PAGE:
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REVIEW: WandaVision – Episode 3, “Now in Color”

VERIFICATION: WandaVision – Episode 3, now in color

Goodbye, Vision.

Television ratings

Last week I was hoping that Marvel’s first Disney+ series wouldn’t fall into a rut and become boring, but that danger has already been averted. Episode 3 of WandaVision – which is now in color since they finally give the names of their episodes – is a marked improvement over episode 2. It regains the momentum that had lost some steam in the previous installment, striking the right balance between airing sitcoms from past decades and continuing the overall narrative.

This time the 70s are the target of satire and Now in Colour provokes bursts of laughter from the audience, even though the opening credits are decadent. They’re funny in their own way, with this absurd theme song seeming to come from a forgotten family sitcom you only find on TBS, but they also define the aesthetic of this episode; Wanda is dressed like a flowery child, while Vision wears Mike Brady’s corduroy sweaters and pants. The black characters all have afros, mustaches are thick, Wanda and Vision’s house is almost like Brady’s, and it’s always nice and bright outside. As dark as cinema was at the time, television was an escape from the pessimism and distrust that pervaded American society (aside from the occasional All in the Family series), and WandaVision knows this very well: the bright, happy face of Now in Color hides a disturbing truth at the heart of Wanda and Vision’s world, and this time there’s even more evidence that something is very wrong in the land of television.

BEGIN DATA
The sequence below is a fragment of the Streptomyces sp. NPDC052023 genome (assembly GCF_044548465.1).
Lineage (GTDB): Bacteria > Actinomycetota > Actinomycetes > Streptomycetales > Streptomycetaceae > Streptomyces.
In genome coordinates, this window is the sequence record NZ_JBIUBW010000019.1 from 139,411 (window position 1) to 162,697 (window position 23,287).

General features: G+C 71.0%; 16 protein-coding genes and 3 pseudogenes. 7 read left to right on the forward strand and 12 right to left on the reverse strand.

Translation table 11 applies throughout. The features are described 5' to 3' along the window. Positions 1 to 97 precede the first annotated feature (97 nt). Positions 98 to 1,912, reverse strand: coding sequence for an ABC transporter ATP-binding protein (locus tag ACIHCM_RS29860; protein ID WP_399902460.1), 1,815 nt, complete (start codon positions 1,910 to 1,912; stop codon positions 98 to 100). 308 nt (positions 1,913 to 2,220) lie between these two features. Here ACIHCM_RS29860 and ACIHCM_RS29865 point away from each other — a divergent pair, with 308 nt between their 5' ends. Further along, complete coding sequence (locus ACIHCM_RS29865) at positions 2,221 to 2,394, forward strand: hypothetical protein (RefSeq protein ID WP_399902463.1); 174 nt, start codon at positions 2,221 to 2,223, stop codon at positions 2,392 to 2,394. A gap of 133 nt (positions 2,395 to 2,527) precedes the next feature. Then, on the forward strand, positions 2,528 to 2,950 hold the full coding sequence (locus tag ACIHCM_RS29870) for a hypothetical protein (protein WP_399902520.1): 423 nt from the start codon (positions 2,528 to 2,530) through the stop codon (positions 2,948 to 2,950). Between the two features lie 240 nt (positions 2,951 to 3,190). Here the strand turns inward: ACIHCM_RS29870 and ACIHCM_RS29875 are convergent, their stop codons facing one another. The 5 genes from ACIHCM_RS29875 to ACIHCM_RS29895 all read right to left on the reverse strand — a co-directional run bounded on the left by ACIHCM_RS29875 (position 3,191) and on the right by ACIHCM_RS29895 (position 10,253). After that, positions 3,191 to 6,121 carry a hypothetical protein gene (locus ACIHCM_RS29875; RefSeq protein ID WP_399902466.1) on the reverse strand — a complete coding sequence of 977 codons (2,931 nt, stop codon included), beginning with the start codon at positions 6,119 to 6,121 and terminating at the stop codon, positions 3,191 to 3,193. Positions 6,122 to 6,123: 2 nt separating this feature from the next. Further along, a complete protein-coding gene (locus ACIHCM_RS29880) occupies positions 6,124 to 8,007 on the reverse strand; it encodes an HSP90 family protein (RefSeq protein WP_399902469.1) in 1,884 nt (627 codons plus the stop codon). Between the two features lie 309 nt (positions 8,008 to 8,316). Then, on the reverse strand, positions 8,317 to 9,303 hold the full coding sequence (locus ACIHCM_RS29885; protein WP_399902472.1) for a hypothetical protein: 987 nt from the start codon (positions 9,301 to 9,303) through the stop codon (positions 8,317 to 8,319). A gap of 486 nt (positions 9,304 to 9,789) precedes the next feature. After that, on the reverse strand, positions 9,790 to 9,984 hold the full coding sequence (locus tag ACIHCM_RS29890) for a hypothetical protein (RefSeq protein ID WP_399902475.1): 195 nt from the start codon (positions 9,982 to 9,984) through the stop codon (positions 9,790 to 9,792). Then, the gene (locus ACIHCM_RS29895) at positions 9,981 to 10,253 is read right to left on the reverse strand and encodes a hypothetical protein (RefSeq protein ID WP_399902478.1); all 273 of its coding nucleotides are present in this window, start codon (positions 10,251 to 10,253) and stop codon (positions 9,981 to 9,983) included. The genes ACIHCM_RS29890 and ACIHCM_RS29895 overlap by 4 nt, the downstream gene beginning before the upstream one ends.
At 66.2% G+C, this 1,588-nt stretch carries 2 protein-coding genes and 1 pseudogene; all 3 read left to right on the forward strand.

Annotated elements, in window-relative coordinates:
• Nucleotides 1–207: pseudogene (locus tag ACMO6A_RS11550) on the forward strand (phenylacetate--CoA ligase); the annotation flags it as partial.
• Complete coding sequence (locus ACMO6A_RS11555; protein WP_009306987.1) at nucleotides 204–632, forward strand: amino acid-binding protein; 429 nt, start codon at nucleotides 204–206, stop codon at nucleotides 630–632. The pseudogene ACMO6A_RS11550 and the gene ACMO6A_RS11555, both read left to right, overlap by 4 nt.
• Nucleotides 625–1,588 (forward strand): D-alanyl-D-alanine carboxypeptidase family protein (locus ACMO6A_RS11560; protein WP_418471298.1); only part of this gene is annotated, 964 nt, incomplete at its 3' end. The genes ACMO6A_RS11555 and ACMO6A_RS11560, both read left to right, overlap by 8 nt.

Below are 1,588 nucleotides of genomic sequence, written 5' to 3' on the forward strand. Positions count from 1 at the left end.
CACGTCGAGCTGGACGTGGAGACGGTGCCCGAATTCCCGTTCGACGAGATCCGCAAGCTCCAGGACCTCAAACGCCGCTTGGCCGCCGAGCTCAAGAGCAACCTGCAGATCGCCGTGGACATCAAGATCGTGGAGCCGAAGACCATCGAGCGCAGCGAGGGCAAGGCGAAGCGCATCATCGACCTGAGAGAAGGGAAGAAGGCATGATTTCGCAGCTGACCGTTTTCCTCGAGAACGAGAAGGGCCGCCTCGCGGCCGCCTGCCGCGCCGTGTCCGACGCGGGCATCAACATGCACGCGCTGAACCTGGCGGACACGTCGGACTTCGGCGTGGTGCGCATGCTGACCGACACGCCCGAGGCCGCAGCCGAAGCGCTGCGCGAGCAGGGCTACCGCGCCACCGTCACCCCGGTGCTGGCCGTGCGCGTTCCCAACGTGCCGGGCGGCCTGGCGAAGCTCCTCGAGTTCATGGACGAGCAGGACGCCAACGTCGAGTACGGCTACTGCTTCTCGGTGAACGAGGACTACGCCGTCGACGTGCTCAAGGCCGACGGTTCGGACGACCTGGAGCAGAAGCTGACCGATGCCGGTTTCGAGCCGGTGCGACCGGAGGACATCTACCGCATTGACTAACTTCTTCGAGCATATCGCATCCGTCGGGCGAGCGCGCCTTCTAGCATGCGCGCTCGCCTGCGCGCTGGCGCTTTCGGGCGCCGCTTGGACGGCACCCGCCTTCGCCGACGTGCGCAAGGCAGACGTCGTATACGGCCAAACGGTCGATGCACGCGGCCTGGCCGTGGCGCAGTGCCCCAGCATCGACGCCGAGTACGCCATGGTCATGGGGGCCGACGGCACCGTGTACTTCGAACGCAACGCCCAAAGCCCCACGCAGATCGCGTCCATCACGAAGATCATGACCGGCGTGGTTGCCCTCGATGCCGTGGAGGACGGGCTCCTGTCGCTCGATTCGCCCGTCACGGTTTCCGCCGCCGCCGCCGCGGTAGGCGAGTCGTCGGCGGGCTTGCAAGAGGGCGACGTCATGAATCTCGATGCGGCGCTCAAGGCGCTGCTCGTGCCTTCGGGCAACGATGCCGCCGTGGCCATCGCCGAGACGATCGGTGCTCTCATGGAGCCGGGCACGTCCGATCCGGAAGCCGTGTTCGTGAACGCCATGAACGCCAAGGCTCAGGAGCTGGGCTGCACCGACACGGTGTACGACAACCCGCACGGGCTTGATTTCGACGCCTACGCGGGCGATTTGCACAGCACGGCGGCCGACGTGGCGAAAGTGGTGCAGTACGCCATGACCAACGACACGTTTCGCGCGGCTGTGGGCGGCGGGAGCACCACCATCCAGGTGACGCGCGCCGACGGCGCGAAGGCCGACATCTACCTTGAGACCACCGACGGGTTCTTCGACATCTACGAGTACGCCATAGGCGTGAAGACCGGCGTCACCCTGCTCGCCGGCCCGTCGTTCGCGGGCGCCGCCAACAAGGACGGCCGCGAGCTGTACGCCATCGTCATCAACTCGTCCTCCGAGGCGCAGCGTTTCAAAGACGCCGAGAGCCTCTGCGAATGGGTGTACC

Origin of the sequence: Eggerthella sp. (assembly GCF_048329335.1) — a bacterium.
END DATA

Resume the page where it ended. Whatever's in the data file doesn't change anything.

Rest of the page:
The most obvious clue is that Wanda is still pregnant in the movie Now in Color, as she was at the end of the second episode. Her pregnancy is also progressing at an alarming rate – or would if the couple weren’t in sitcom mode – and although her doctor says she has a few months to live, Vision calculates her due date to be just over 24 hours away. Wanda’s work also causes many magical problems, such as frying the electricity throughout the neighborhood. This time, Sight feels that there is more to it than meets the eye, but as Wanda had realized, the scene suddenly turns and Sight is as blind as a bat again. But it’s no longer just Wanda and Vision; the supporting characters begin to behave strangely, like Geraldine Teyon Parris, who knows exactly how Quixilver died, or the doctor, who talks eerily about the impossibility of escaping from their town, or Katherine Hahn and David Payton (whose neighbors are perfect last names: Agnes and Herb), who suggest that something is wrong with Geraldine.